General Etiquette > All In A Day's Work

New 'Neighbours' Put On The Spot - What Should Have Happened?

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Sparkle Star:
This just happened and I'm interested to know if it could have been handled better.

Our office is in a shared building on a business park; within our space we have myself, OH, our employee and an intern, and we also share with two associates. (We're a sort of 'hub' offering a range of services to many of the same clients.)

A new company has moved into one of the other buildings and the two partners have just visited all the offices, taking cupcakes as a 'hello' gift - a lovely gesture and a great way to meet everyone as otherwise you're unlikely to do so! Because of our location, they got to us last.

Whether by accident or design, there were six cupcakes left - just the right number. Except that Associate 1 had a client visiting. The polite thing to do (in my view) would be for Associate 1 to decline his cake so that Client could have it - I don't know if he would have done so or not, as Client immediately jumped up, grabbed a cake and started to eat it without showing any interest in those who had brought it.

Associate 1 then also took a cake. Associate 2 and I realised straight away that there weren't enough left to go round.... as did New Tenants who immediately began to look embarrassed and a little panicky.
Associate 2 and I are very close friends and often understand each other via expression alone, so we shared a 'look' and immediately said we would split a cake between us as we were both trying to be 'good' and lose a little weight before Christmas. This meant everyone else in the office had one each.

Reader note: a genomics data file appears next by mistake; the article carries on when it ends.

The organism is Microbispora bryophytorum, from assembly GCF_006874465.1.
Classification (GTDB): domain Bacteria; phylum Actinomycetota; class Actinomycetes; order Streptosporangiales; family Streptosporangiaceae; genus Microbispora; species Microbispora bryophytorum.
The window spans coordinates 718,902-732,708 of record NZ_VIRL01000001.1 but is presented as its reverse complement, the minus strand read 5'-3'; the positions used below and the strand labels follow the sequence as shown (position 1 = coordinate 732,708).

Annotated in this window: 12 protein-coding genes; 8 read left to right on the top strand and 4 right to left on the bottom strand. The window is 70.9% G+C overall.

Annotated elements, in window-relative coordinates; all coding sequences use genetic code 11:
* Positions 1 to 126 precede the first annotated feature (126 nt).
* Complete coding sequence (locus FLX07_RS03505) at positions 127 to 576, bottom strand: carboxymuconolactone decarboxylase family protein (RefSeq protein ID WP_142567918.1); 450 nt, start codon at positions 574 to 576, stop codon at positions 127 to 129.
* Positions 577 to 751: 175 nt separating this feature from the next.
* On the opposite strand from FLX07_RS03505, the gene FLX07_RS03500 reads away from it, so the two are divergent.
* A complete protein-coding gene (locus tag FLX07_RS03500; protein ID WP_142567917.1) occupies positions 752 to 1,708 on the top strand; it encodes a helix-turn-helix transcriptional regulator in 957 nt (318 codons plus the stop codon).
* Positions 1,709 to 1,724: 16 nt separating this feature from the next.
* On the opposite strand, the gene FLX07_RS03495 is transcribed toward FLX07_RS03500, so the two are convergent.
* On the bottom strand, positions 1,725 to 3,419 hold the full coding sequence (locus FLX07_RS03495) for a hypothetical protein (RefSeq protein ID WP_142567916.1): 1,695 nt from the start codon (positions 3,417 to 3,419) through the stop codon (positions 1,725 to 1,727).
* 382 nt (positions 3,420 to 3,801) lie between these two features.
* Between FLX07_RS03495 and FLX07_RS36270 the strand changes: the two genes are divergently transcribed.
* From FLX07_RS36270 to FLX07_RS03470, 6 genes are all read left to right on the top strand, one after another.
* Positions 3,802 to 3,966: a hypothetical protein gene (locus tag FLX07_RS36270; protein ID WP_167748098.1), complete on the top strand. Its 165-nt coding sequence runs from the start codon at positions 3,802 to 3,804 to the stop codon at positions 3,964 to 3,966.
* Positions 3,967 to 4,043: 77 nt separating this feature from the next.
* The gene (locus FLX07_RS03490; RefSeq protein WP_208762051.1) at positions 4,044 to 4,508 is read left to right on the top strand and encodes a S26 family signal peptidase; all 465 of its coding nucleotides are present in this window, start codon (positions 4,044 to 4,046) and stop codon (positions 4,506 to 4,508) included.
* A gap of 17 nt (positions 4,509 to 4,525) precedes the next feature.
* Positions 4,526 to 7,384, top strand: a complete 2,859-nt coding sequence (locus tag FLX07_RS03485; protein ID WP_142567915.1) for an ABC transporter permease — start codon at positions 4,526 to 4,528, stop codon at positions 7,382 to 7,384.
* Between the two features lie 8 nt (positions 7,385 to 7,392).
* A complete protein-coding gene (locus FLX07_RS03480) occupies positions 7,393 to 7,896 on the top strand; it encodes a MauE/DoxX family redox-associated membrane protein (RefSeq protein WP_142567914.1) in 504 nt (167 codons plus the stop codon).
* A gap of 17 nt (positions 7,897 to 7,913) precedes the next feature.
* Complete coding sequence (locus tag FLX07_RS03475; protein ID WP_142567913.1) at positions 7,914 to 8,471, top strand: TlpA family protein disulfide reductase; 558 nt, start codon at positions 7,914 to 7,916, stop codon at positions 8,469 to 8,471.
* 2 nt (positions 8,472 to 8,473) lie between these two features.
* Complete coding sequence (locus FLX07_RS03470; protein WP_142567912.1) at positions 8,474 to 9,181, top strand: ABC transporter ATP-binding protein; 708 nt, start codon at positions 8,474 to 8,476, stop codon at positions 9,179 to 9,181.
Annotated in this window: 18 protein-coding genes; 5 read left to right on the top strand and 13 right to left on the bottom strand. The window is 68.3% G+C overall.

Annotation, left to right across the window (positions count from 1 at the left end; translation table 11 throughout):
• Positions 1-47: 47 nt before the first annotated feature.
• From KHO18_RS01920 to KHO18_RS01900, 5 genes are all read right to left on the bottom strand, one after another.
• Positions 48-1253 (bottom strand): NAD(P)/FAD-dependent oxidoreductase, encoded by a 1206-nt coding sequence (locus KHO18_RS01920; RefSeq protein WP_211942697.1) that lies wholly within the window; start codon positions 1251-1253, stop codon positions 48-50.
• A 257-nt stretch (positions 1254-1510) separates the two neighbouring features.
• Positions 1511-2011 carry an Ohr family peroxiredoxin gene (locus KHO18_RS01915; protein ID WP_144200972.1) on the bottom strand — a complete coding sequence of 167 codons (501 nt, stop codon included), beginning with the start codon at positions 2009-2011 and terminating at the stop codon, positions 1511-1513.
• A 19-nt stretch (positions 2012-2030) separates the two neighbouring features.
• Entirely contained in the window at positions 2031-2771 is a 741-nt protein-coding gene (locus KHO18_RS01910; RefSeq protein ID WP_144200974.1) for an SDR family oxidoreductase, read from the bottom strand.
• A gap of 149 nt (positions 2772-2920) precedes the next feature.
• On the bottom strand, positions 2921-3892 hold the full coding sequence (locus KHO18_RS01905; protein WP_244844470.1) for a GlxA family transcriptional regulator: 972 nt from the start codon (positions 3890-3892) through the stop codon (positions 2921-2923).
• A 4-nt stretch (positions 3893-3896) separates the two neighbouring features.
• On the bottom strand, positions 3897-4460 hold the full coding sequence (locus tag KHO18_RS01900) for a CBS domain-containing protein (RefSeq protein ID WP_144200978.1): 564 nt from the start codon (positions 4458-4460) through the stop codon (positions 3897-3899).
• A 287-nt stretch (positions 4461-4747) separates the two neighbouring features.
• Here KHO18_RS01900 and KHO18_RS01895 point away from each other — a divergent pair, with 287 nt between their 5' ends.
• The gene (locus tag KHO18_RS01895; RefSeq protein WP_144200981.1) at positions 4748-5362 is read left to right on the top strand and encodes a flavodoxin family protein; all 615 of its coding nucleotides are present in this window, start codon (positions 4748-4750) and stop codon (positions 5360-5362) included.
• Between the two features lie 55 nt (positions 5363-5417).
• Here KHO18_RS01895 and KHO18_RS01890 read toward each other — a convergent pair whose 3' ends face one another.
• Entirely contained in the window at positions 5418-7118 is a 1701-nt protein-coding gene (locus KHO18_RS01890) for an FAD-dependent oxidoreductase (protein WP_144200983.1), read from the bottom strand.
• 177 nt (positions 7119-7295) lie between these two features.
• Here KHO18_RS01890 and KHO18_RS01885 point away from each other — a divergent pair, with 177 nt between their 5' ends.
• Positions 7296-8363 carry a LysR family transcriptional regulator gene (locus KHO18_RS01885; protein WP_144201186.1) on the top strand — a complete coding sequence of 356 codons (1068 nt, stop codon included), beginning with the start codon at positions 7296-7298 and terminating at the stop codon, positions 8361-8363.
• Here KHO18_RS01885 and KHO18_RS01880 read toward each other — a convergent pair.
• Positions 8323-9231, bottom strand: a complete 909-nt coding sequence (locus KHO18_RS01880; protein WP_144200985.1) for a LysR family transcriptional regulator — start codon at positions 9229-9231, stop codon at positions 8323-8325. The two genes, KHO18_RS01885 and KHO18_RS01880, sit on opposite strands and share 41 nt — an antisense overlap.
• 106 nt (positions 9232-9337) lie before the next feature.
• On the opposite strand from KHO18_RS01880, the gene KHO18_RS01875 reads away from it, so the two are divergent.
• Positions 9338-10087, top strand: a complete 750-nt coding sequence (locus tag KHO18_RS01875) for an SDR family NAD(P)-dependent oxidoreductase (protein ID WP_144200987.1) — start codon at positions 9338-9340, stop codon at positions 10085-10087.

I do feel Client was rude to behave as he did; I also think Associate 1 could have been more aware of the situation. New Tenants were obviously embarrassed at running out of cupcakes, but that wasn't rude, just unfortunate.

Any views?

TootsNYC:

--- Quote from: Sparkle Star on November 22, 2012, 08:45:50 AM --- The polite thing to do (in my view) would be for Associate 1 to decline his cake so that Client could have it -

--- End quote ---

When I'm the boss, I'm the one who passes up the cupcake so that *my* client can have one.

I'm the one who passes up the cupcake so that *my* employee can have one.


I am the one who is at the top of the totem pole, and I am the one who benefits when my department (and even more so if it's a business I own). Therefore it is *my* role to make sure the other people around me are happy and feel appreciated.

Outranking someone, to me, does not mean that I get all the privileges. It means that I get more money, I get the decision-making authority, and I set the standards. Sure, sometimes I get the privileges they don't get, but that's not the main determiner of things like this.

Now, this is "Associate1," and maybe his client doesn't benefit you at all, and maybe he doesn't report to you in any way. In that case, then yes, Associate1 would be the one to pass up the cupcake.